Illinois State Police trooper killed by wrong-way driver on tollway in Green Oaks
An Illinois State Police trooper killed by a wrong-way driver early Saturday morning on the Tri-State Tollway in Lake County was remembered as a man with a great sense of humor who worked hard to provide for his family.
Trooper Gerald "Jerry" Ellis, a military veteran, was traveling home to Antioch in his squad car when he was struck on I-94, state police said. Police said the fatal crash occurred about 3:25 a.m. at milepost 16.75 in Green Oaks, east of Libertyville.
Ellis, 36, is the third trooper -- and the second within a week -- to be killed in a crash or on the side of a road in 2019.
State police Acting Director Brendan Kelly called Ellis' death "bitter salt on an open wound." At a Saturday news conference in Waukegan, he implored people to consider the "fragility of life" before driving.
"How many more of these tragedies have to occur at the hands of drivers making dangerous choices behind the wheel?" Kelly said. "When will drivers open their eyes to the dangers they face and take them seriously?"
The driver and lone occupant of the other vehicle also died from injuries in the crash, Kelly said. The crash is under investigation, and the driver's name has not been released.
Ellis' survivors include his wife, Stacy, daughters Kaylee and Zoe, brother Keith and his parents.
Tabitha Ellis, the late trooper's sister-in-law, said he worked hard to provide for his family.
"Jerry was a wonderful man," she said. "He was a devoted father to his two young daughters. He loved his wife in the most beautiful way. When he and my husband would speak on the phone, Jerry was either at work or doing something with the girls. He had the greatest sense of humor and always kept us laughing. He will be deeply missed, and my heart aches for his wife and children."
Ellis was on duty in his squad car traveling home on westbound I-94 when the wrong-way driver heading east struck the trooper head on, police said. Ellis was taken to Advocate Condell Medical Center in Libertyville, where he was pronounced dead about 4:04 a.m., authorities said.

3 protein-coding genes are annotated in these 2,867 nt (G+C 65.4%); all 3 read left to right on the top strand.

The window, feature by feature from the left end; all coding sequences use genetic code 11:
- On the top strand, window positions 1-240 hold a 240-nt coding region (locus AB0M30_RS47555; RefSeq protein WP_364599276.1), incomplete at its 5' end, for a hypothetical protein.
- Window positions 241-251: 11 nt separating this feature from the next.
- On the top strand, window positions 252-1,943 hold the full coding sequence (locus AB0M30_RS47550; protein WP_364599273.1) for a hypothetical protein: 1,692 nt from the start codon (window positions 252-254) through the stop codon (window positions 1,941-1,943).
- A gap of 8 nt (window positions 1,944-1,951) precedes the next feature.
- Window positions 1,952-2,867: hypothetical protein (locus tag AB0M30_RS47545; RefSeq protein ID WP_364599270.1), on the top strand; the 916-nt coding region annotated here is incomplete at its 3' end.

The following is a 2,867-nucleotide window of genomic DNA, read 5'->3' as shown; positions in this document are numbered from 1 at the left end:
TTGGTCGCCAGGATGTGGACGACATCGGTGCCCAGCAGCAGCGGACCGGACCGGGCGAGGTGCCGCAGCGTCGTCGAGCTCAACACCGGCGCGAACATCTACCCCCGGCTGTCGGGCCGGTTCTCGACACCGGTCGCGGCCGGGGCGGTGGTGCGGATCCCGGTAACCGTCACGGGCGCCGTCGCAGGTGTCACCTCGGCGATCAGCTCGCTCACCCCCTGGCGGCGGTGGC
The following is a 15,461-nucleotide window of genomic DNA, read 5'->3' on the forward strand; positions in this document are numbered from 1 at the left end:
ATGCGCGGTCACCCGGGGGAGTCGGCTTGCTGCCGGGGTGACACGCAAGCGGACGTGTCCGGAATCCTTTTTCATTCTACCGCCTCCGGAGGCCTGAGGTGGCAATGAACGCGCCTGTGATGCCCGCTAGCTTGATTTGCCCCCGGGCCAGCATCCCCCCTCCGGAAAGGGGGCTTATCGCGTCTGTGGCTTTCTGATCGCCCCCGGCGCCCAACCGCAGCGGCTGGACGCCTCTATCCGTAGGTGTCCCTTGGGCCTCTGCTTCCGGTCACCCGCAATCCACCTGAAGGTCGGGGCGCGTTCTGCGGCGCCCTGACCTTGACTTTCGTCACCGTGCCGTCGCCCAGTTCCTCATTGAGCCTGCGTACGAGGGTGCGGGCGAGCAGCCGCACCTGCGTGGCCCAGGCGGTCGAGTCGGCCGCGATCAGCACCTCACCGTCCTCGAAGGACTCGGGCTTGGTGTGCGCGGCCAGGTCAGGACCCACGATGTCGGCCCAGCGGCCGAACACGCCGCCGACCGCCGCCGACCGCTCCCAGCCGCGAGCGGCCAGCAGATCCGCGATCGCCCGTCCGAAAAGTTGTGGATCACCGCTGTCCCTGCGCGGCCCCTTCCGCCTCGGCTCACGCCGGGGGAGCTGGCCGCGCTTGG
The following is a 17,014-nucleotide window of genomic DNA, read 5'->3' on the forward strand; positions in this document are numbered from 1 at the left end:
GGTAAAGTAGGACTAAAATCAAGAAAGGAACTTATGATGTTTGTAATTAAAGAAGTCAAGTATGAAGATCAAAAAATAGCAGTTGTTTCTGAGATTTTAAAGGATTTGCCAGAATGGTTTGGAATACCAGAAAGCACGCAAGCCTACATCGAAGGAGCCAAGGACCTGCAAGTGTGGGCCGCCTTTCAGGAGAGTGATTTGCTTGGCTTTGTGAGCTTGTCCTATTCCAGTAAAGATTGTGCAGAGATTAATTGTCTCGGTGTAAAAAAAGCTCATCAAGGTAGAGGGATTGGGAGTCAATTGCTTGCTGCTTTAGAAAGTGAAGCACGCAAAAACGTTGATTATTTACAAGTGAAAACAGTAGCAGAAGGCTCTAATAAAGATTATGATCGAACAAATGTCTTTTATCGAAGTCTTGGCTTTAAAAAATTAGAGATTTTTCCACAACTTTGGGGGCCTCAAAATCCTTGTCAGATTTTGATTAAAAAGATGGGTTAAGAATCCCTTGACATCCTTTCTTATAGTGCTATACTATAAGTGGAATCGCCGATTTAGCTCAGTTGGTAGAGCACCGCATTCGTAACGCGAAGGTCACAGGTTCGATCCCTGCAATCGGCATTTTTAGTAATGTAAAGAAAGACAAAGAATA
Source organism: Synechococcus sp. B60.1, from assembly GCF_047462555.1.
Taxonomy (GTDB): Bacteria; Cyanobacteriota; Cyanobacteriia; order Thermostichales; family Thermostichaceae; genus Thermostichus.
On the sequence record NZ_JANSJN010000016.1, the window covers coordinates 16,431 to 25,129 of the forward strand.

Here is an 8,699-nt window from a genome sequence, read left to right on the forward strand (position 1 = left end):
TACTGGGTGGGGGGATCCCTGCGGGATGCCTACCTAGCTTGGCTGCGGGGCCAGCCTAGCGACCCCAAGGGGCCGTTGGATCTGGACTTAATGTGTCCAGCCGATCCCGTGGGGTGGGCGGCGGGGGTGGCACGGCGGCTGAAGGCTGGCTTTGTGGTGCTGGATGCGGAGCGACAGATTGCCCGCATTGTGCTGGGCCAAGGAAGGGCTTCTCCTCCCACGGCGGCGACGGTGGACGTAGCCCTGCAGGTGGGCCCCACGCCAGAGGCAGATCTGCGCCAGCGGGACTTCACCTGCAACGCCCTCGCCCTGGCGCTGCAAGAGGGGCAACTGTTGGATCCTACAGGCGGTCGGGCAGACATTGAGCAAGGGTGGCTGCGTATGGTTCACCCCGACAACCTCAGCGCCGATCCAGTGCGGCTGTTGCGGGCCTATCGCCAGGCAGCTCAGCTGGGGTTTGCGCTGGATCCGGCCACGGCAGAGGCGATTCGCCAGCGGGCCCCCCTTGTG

Kelly said crash reconstruction teams were part of the ongoing investigation. Without elaborating, he said of Ellis: "By doing what he did today (Saturday), he saved lives."
To honor Ellis, there was a law enforcement procession Saturday morning that began near the hospital at Condell Drive and Milwaukee Avenue in Libertyville. The procession traveled north on Milwaukee and east on Washington Street in Gurnee before reaching the Lake County coroner's office in Waukegan.
Lake County Sheriff John Idleburg was among those at other law enforcement agencies who expressed sadness upon hearing of Ellis' death.
"This year, our staff have attended far too many funerals for police officers killed in the line of duty," Idleburg said in a statement to the Daily Herald. "These lost heroes put on the uniform and badge in the name of service, but didn't make it home to their loved ones -- they paid the ultimate sacrifice for their community."
Ellis, a Bears and Cubs fan, was an 11-year veteran of state police District 15, which is headquartered in Downers Grove and responsible for patrolling all 294 miles of interstate tollways in 12 counties in northern Illinois. He's the second state trooper from District 15 to die this year.
Christopher Lambert, a five-year veteran of District 15, was struck and killed by a vehicle on a snowy late afternoon Jan. 12 after he stopped to assist people involved in a three-car crash on I-294 near Willow Road. The 34-year-old trooper was off duty and on his way home to Highland Park.
On Thursday, state police Trooper Brooke Jones-Story was killed when she was hit by a truck during a traffic stop in Freeport, authorities said.
State police held a news conference two days before Jones-Story was fatally struck to say 14 squad cars had been hit on the side of Illinois roads in 2019.
Kelly said it's been 66 years since three state troopers died in one year while performing their job.
"But know this," he said. "Our hearts may be broken, but our resolve is not. There are only two ways this stops. People drive safely or troopers stop patrolling. And there is nothing and no one on earth, or in heaven or hell, that will ever keep these troopers from doing the job that they swore to do."
Donations to the Ellis FamilyDonations may be made to the Ellis family by visiting the Illinois State Police Heritage Foundation website at www.isphf.org/donations. Those making donations should note Trooper Gerald Ellis Memorial Fund in the comments section. Donations also can be mailed to Illinois State Police Heritage Foundation, P.O. Box 8168, Springfield, Illinois, 62791.